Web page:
Walgreens is one of the largest drug store chains in the U.S., ahead of CVS, Rite-Aid, Wal-Mart etc. based on store counts. In 1909, the company's founder, Charles Walgreen Sr., purchased one of the busiest drug stores on Chicago's South Side, and transformed it by constructing an ice cream fountain that featured his own brand of ice cream. The ice cream fountain was the forerunner of the famous Walgreen' soda fountain, which became the main attraction for customers from the 1920s through the 1950s. The company continued to be innovative by 1st to introduce child-resistant cap, by pioneering computerized pharmacies connected by satellite in 1981, completing chain-wide point-of-sale scanning in 1991, and introducing freestanding stores with drive-thru pharmacies in 1992. It also operates worksite health centers, home care facilities and specialty, institutional and mail service pharmacies. Its Take Care Health Systems subsidiary manages 247 convenient care clinics at Walgreens drug stores.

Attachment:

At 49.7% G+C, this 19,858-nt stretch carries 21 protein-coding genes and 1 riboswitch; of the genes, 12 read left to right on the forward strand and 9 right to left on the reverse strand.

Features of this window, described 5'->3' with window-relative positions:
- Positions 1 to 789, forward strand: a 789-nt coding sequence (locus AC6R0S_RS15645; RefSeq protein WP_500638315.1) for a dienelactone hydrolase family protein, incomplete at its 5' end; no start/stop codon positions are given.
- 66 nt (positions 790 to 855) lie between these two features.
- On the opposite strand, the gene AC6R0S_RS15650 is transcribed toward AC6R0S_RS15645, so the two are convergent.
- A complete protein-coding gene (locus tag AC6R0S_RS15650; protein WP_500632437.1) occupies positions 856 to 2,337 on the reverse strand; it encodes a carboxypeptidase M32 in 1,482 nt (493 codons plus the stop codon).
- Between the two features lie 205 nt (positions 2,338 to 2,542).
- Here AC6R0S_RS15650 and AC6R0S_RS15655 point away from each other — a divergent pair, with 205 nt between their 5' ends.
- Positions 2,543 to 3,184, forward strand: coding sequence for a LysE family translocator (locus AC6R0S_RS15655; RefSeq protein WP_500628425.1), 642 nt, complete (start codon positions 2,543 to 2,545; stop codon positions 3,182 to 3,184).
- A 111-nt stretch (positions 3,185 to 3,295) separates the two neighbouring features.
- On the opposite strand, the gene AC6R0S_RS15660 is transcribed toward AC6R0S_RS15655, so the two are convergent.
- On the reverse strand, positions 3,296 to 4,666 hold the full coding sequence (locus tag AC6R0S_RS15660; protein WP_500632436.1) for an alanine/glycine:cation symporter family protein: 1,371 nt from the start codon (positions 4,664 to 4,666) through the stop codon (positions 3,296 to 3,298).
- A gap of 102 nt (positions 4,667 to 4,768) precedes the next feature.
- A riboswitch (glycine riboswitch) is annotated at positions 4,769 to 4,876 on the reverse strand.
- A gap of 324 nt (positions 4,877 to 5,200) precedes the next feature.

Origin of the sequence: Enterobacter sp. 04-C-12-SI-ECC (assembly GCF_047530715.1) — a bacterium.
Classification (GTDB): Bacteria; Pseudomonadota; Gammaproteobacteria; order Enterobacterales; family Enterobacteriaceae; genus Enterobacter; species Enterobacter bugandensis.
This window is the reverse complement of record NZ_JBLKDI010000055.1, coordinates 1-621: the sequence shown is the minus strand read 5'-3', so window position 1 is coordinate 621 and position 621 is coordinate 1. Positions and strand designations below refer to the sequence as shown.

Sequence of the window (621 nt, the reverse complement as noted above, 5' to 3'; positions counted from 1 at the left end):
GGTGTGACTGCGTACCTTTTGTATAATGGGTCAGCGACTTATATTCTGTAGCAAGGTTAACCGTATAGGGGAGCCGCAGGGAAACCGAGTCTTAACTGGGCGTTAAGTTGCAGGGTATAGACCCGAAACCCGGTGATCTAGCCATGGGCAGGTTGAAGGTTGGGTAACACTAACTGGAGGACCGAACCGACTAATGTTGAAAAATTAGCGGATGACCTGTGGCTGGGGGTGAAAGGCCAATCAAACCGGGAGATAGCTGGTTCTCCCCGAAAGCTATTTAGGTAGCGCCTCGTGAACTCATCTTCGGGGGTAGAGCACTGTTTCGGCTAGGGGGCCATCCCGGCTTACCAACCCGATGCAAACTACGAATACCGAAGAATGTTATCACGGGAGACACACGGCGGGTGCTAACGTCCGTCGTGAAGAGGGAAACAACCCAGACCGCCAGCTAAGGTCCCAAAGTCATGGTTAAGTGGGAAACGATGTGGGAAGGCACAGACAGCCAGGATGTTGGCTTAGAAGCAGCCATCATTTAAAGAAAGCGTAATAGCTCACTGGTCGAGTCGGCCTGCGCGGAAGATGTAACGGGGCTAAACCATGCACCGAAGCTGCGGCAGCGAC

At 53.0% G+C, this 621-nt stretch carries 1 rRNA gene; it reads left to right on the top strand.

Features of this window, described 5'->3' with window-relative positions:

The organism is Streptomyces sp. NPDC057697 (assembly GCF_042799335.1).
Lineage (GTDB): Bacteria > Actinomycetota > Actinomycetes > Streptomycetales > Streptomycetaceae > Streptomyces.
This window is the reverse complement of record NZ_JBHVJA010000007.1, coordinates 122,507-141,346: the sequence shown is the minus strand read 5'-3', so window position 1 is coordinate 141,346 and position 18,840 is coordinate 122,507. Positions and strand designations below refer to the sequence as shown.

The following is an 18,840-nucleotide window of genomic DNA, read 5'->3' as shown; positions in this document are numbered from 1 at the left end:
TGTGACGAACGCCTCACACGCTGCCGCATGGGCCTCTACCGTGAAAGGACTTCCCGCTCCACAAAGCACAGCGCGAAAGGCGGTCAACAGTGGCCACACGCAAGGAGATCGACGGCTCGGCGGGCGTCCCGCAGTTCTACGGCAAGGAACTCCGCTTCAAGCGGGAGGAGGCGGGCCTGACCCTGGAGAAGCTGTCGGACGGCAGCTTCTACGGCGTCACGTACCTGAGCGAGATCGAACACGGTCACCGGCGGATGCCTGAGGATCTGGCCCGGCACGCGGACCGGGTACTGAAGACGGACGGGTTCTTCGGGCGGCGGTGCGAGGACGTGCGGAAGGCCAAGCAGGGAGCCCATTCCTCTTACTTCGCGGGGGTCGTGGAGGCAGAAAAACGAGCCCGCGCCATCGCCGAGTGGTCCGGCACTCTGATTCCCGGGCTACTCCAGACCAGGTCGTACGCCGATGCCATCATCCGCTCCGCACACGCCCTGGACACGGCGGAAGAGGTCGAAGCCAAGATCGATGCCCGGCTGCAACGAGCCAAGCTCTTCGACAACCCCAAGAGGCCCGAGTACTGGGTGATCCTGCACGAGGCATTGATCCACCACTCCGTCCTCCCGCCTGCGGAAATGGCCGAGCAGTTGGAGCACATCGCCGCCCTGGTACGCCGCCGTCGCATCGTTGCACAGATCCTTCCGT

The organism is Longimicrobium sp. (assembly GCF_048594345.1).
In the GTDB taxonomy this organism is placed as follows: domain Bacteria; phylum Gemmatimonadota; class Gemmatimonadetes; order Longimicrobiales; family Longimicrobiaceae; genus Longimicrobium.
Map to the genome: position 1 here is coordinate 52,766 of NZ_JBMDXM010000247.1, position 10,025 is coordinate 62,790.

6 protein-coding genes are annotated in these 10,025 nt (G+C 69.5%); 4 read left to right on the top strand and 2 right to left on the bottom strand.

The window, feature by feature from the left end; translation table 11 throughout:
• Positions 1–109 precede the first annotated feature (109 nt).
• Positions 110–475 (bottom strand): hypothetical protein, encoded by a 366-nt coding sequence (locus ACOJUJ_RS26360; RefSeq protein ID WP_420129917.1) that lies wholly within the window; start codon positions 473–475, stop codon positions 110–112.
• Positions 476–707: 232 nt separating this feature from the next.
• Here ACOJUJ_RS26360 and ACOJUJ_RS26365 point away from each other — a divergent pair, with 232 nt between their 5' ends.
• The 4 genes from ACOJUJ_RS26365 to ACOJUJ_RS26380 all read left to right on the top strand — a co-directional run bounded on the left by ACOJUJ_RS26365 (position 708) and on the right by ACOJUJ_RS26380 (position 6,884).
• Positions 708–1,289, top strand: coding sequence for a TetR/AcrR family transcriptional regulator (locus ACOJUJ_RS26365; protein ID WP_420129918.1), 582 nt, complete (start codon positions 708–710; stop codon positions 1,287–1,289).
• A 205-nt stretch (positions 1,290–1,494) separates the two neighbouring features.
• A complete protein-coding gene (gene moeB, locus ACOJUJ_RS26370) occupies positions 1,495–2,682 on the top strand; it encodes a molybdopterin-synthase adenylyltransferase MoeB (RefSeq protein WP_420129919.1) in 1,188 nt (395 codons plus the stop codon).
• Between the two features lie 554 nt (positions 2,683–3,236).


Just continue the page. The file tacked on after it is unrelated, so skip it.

Walgreens, the second largest chain store operator in the U.S. with more than 6,600 drug stores throughout the U.S. and Puerto Rico, generated $59.0 billion in sales in fiscal year 2008.2 Walgreens have had 34 consecutive years of record sales and earnings. Walgreens filled about 583 million prescriptions in fiscal year 2007 accounting for about 17% of the U.S. retail market.2 Prescription drugs account for nearly two-thirds of sales; the rest comes from general merchandise, over-the-counter medications, cosmetics, and groceries. In 2007 Walgreens recorded share growth in 58 of top 60 product categories compared to food, drug and mass merchandise competitors as measured by A.C. Nielsen.1 For added convenience, most stores offer drive-through pharmacies, and almost all offer one-hour photo processing. Walgreens has long resisted the merger fever that has spread through the drug store industry. Instead, it stresses internal growth strategies such as large-scale infiltrations of...
Please join StudyMode to read the full document